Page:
Koike to depart

It seems that Koike Yuriko, pegged by many to be one of the bright spots in the new cabinet, has said at a press conference in India that she wants to resign to take responsibility for the Aegis data leak, for which no one has taken responsibility.

She also said she wants to “pass the baton” to someone who can get the extension of the anti-terror law passed.

The former reason strikes me as bizarre, seeing as how she wasn’t defense minister when details of the data leak emerged; presumably this resignation is driven more by her provoking the wrath of Mr. Moriya and bringing his allies down upon her head.

I have to imagine that she has lost the confidence of the ministry, making her position untenable. The MOD/JDA has struggled for years to develop its own base of talented personnel after decades of having its top officials seconded from MOFA and MOF, and I can’t imagine that long-serving ministry officials are particularly fond of Minister Koike after her attempt to bring her own deputy in from outside the ministry — breaking standard operating procedure to do so.

Still, couldn’t she have found something better than, “No one has taken responsibility for the Aegis leak, so I will?”

6 thoughts on “Koike to depart

  1. Adler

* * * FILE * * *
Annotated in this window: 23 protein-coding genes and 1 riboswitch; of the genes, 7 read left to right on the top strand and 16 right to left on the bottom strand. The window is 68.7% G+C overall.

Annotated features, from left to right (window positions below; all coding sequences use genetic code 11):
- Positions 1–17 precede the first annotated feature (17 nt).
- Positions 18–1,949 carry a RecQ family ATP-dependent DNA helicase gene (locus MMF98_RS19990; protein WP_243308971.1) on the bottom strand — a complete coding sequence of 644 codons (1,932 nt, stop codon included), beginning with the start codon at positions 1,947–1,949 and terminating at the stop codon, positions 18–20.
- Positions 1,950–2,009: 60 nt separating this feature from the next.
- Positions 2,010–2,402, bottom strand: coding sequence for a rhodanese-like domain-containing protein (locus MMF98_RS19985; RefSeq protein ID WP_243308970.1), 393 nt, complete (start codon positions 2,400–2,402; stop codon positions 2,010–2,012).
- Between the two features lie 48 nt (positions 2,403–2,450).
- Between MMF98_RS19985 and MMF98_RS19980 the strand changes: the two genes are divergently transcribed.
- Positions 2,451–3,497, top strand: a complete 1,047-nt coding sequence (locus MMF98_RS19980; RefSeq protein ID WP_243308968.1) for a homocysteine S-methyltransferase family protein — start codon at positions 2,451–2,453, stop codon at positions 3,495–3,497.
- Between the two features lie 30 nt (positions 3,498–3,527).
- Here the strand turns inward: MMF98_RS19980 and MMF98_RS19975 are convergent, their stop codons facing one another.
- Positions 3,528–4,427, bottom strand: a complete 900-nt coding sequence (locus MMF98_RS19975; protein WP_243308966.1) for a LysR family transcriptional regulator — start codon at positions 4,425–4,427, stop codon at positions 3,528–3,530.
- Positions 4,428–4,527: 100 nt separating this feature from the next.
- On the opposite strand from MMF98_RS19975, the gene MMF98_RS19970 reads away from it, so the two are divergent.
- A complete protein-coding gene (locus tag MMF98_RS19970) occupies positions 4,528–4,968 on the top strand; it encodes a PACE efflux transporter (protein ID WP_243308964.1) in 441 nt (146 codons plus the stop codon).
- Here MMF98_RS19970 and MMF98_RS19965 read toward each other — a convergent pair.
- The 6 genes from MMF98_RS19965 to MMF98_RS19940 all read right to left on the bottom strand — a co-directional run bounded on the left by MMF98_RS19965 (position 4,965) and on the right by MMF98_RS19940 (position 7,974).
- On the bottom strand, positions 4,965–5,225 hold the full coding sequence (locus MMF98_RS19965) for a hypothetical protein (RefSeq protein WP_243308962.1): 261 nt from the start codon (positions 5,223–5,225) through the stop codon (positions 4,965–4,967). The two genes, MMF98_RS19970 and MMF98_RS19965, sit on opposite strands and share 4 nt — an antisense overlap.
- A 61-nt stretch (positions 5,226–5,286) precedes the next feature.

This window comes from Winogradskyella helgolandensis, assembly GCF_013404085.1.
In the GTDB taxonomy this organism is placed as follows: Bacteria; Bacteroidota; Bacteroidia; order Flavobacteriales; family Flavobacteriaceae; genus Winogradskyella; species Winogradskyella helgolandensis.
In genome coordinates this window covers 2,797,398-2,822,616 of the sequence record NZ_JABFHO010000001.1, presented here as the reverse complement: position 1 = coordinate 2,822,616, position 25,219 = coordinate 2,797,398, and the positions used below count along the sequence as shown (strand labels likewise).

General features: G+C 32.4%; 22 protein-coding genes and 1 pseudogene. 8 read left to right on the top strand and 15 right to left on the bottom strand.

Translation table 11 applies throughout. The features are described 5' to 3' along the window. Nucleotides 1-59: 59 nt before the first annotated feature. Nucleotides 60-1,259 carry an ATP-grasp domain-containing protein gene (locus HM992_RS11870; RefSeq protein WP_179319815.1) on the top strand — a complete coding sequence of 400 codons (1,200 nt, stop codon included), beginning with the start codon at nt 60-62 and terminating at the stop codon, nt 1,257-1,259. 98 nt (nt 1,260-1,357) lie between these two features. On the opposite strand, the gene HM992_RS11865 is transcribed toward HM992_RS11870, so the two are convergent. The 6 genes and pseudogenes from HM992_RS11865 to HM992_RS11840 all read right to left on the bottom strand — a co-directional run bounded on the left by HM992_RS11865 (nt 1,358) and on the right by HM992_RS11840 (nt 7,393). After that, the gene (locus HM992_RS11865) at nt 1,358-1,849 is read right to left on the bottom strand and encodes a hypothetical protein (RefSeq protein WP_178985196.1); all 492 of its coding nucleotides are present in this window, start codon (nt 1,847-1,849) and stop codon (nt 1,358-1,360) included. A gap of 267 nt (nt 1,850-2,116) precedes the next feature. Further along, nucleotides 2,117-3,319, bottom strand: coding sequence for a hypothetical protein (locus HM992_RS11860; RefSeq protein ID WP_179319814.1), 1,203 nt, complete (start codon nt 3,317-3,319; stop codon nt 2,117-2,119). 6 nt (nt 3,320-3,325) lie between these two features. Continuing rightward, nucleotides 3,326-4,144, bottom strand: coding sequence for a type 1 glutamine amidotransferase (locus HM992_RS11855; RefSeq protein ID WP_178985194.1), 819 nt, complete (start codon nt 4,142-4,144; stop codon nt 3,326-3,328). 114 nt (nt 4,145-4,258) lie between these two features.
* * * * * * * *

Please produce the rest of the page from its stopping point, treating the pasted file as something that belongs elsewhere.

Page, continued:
There are some sad and obvious realities at work here. In general, when men think something is \”unimportant\” it is relegated to women. The problem appears when these women take these appointments seriously.Koike was appointed to MOD at a point it was becoming clear that defense issues were going to have to be back burnered. Polls were showing that voters found other issues were more pressing than military security and reality was showing that working with the US was not a totally successful strategy. Thus, a loyal bench warmer was all that was needed. However, Ozawa upset all this with his desire to distinguish himself from Abe, even on defense issues. The one deployment that all thought was a good idea and that was actually serving multi-national, UN interests was There are other dynamics going on as well, but this is just a comment. Ozawa created a crisis saying he wanted to end it. And we all know, you don\’t want a woman around for a crisis, especially a defense crisis. They are just toooo emotional and not plugged in. And the hard crisis negotiation was going to take place at those late night drinking and whoring sessions. Solving this crisis, would have to be done the old fashioned way by real men, doing real work.However, that \”female\” emotionalism was good as an attack dog to chastise Ozawa while the Abe boys sat on the sidelines keeping their powder dry. Isn\’t deniable accountability what Japanese politics is all about?Koike unfortunately took her Minister role too seriously. She made the typical big mistake most women make; she tried to clean house and install loyalists before her position was secure. You never ever change things immediately and never immediately tangle with the bureaucracy. They take swift revenge. When will these ladies ever learn? No women, especially in Japan, will ever have the full backing of the boys club. No women will ever really know the rules of the boys club. Until they nurture a generation of their own male proteges to protect them and run interfere for them nothing will come of their efforts.For her to think that she had the full backing of Abe was foolish at best. She was simply a window ornament, easily replaced when fashion changes. She should have kept quiet about her clothes and wore the same pants suit and flats all day.Her statement taking responsibility for the intel leak makes sense if you try to understand how women often feel in the situation she was put in. She probably just came from a meeting where she was set up and brought down by people she trusted and admired. She wanted their support and admiration, instead she got the blame and contempt. This, btw, happens even when the woman is successful (often especially so, and the reaction is same and the hidden tears as real). Male jealousy can be devastating to most women, no matter how competitive they think they are.She was probably ripped apart for all sorts of misdeeds real and imagined. So, by the time she emerged she felt she might as well take responsibility for just about everything and anything that had gone wrong. Her muddled words read like a classic expression of humiliation, resignation, deep pain, and pure confusion. She was bitch-slapped and sucker punched and was simply still reeling. She thought she was doing her best and thought she was doing what was asked of her. Only she did not understand what was asked of her was to humiliate herself for the good of the male group cohesion and ego. Women are supposed to work behind the scenes and never ever take credit for anything other than a failure.So for all you security wonks out there, the little lady is gone, and it is business as usual. She moved too fast and too injudiciously showing that the MOD groupies for the slackers they are. She has been punished, \”spanked\” as you may. Feel better?